Kurukulla Center for Tibetan Buddhist Studies
Kurukulla Center

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Thu, November 21, 2019


7:00 - 8:30 PM 


Remembering Geshe Tsulga with Guru Puja



Geshe Tsulga, Kurukulla Center's beloved teacher for seventeen years and Geshe Tenley's uncle and teacher, passed away November 21, 2010. During today's Guru puja, we will remember Geshe Tsulga-la's great kindness and dedication to the Dharma. It was under Geshe Tsulga-la that Kurukulla Center was able to purchase the property here in Medford, which we are now in the eve of being able to pay off the mortgage!

After Geshe Tsulga-la passed away, Lama Zopa Rinpoche called him an Olympic Dharma Champion. "Geshe Tsulga always kept His Holiness' long life as most important, and told His Holiness that he doesn't need to pray for him, but that it was more important for His Holiness to live a long life for the world, to help all the people," said Rinpoche. "Geshe-la's attitude was amazing. Also, Geshe-la had no fear of death and this gives tremendous inspiration."

Mandala Magazine published articles by Lama Zopa Rinpoche, Geshe Tenley and Sean Gonzalez which are a tribute to Geshe Tsulga's life and great qualities.

The word puja means "to please" and has the connotation to please through offerings and practice. The Guru Puja lays the whole path to enlightenment on our mindstream, connects us more strongly to our teachers, allows us to accumulate skies of merit and purifies eons of negative karma. We chant the first 2/3rds of this puja in Tibetan and the last 1/3 we recite in English.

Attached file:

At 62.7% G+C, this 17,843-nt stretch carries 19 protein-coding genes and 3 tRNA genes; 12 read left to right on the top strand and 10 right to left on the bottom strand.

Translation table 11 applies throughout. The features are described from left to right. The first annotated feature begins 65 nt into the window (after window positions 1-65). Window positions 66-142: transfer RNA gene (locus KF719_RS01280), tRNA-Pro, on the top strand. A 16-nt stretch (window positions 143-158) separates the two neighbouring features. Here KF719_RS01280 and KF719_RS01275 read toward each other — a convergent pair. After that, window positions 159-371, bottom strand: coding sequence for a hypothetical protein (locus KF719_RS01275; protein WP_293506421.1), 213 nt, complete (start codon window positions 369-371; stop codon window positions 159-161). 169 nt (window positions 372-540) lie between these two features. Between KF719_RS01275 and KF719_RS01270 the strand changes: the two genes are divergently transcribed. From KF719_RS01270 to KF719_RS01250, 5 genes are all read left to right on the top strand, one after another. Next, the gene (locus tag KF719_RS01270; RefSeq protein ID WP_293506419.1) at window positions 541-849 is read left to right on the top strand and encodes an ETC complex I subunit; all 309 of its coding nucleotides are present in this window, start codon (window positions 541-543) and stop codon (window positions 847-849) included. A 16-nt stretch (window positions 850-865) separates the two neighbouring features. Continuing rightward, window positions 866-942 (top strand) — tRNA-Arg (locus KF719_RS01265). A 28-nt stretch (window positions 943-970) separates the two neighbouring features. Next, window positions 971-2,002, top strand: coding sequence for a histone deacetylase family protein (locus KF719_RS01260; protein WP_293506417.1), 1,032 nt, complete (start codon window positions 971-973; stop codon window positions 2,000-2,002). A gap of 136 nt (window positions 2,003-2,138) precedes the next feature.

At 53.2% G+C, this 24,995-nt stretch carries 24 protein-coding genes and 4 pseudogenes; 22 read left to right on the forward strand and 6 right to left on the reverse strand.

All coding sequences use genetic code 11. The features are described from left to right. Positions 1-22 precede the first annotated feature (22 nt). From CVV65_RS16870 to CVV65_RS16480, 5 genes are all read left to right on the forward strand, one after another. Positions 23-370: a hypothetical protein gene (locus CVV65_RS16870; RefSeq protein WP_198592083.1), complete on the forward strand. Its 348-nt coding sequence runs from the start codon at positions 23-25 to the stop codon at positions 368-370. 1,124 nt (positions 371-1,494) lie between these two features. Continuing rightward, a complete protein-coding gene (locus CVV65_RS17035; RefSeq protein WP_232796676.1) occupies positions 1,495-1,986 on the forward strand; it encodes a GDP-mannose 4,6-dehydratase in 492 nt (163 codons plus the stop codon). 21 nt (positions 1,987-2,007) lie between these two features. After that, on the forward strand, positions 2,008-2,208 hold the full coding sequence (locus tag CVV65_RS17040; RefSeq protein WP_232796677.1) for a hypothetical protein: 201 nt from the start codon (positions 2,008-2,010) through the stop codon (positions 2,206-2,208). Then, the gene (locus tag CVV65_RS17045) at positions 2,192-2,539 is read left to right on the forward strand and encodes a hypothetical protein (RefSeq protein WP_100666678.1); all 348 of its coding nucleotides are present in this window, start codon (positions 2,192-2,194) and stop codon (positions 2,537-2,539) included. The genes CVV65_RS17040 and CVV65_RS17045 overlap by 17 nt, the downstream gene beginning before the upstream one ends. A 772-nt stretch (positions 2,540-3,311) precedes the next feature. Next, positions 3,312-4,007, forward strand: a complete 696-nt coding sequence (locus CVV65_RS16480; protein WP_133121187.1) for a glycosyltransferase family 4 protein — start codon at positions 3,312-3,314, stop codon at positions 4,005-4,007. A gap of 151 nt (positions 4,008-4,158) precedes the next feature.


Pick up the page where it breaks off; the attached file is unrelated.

We always recommend bringing offerings of some sort, food, unscented tea lights, flowers, etc, as a way of earning merit. By making donations at, or sponsoring, a specific puja, you are strengthening and empowering the merit you receive in relationship to that puja, in this case the merit we receive by celebrating our gurus and the immeasurable benefit they have offered all sentient beings through their teachings. Generosity is the first of the six perfected qualities of a bodhisattva, planting the seeds to ensure that we will have all the material things necessary in future lives to continue our study of Dharma and working for the benefit of all beings, and this puja is a wonderful opportunity to practice generosity. This does not necessarily mean making more offerings, but rather making offerings that are of high value to you, that you find delightful and want to offer your gurus and all buddhas, quantity and quality being factors but not defining marks for an offering. Offerings are not an obligation but an opportunity, so we encourage you to make the most of it.

All are welcome.